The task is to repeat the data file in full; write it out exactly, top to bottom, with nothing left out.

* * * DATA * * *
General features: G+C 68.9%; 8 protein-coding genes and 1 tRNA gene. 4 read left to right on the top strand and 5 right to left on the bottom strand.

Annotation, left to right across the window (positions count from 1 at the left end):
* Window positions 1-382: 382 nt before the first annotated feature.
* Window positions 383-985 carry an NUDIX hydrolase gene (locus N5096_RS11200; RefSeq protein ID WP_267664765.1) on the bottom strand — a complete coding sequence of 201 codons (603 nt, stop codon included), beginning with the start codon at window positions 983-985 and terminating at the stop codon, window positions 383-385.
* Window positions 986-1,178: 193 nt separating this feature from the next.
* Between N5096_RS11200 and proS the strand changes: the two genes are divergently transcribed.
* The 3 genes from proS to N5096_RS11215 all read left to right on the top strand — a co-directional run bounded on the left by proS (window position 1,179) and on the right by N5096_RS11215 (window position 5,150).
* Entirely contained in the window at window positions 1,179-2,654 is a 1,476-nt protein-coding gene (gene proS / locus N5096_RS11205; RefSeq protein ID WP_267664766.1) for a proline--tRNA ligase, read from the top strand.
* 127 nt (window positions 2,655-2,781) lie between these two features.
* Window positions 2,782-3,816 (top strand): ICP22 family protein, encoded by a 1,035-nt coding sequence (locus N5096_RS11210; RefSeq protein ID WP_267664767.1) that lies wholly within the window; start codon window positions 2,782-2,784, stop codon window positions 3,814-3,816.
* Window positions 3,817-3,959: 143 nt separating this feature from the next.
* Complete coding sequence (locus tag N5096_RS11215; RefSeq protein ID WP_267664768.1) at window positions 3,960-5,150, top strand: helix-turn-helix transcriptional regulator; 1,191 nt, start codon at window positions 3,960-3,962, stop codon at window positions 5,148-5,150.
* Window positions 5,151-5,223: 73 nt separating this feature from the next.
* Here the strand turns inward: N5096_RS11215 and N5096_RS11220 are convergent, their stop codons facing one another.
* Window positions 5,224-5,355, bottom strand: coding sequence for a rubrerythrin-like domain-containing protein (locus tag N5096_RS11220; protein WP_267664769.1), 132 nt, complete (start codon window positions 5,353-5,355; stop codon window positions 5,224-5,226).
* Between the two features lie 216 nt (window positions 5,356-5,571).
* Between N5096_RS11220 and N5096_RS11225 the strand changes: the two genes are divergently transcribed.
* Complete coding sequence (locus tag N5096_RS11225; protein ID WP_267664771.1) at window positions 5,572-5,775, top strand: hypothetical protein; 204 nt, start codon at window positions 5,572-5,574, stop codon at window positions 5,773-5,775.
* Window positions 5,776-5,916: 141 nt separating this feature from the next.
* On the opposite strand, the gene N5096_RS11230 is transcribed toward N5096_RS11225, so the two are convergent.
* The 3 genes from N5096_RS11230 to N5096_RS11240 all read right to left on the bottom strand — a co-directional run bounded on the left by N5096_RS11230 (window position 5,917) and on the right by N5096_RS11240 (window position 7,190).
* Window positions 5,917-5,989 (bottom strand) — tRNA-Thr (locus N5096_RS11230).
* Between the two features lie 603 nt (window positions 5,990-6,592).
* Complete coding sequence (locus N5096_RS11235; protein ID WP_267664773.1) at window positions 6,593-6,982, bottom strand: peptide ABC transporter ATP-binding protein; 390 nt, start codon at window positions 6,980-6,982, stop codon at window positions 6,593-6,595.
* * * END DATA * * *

General features: G+C 68.9%; 8 protein-coding genes and 1 tRNA gene. 4 read left to right on the top strand and 5 right to left on the bottom strand.

Annotation, left to right across the window (positions count from 1 at the left end):
* Window positions 1-382: 382 nt before the first annotated feature.
* Window positions 383-985 carry an NUDIX hydrolase gene (locus N5096_RS11200; RefSeq protein ID WP_267664765.1) on the bottom strand — a complete coding sequence of 201 codons (603 nt, stop codon included), beginning with the start codon at window positions 983-985 and terminating at the stop codon, window positions 383-385.
* Window positions 986-1,178: 193 nt separating this feature from the next.
* Between N5096_RS11200 and proS the strand changes: the two genes are divergently transcribed.
* The 3 genes from proS to N5096_RS11215 all read left to right on the top strand — a co-directional run bounded on the left by proS (window position 1,179) and on the right by N5096_RS11215 (window position 5,150).
* Entirely contained in the window at window positions 1,179-2,654 is a 1,476-nt protein-coding gene (gene proS / locus N5096_RS11205; RefSeq protein ID WP_267664766.1) for a proline--tRNA ligase, read from the top strand.
* 127 nt (window positions 2,655-2,781) lie between these two features.
* Window positions 2,782-3,816 (top strand): ICP22 family protein, encoded by a 1,035-nt coding sequence (locus N5096_RS11210; RefSeq protein ID WP_267664767.1) that lies wholly within the window; start codon window positions 2,782-2,784, stop codon window positions 3,814-3,816.
* Window positions 3,817-3,959: 143 nt separating this feature from the next.
* Complete coding sequence (locus tag N5096_RS11215; RefSeq protein ID WP_267664768.1) at window positions 3,960-5,150, top strand: helix-turn-helix transcriptional regulator; 1,191 nt, start codon at window positions 3,960-3,962, stop codon at window positions 5,148-5,150.
* Window positions 5,151-5,223: 73 nt separating this feature from the next.
* Here the strand turns inward: N5096_RS11215 and N5096_RS11220 are convergent, their stop codons facing one another.
* Window positions 5,224-5,355, bottom strand: coding sequence for a rubrerythrin-like domain-containing protein (locus tag N5096_RS11220; protein WP_267664769.1), 132 nt, complete (start codon window positions 5,353-5,355; stop codon window positions 5,224-5,226).
* Between the two features lie 216 nt (window positions 5,356-5,571).
* Between N5096_RS11220 and N5096_RS11225 the strand changes: the two genes are divergently transcribed.
* Complete coding sequence (locus tag N5096_RS11225; protein ID WP_267664771.1) at window positions 5,572-5,775, top strand: hypothetical protein; 204 nt, start codon at window positions 5,572-5,574, stop codon at window positions 5,773-5,775.
* Window positions 5,776-5,916: 141 nt separating this feature from the next.
* On the opposite strand, the gene N5096_RS11230 is transcribed toward N5096_RS11225, so the two are convergent.
* The 3 genes from N5096_RS11230 to N5096_RS11240 all read right to left on the bottom strand — a co-directional run bounded on the left by N5096_RS11230 (window position 5,917) and on the right by N5096_RS11240 (window position 7,190).
* Window positions 5,917-5,989 (bottom strand) — tRNA-Thr (locus N5096_RS11230).
* Between the two features lie 603 nt (window positions 5,990-6,592).
* Complete coding sequence (locus N5096_RS11235; protein ID WP_267664773.1) at window positions 6,593-6,982, bottom strand: peptide ABC transporter ATP-binding protein; 390 nt, start codon at window positions 6,980-6,982, stop codon at window positions 6,593-6,595.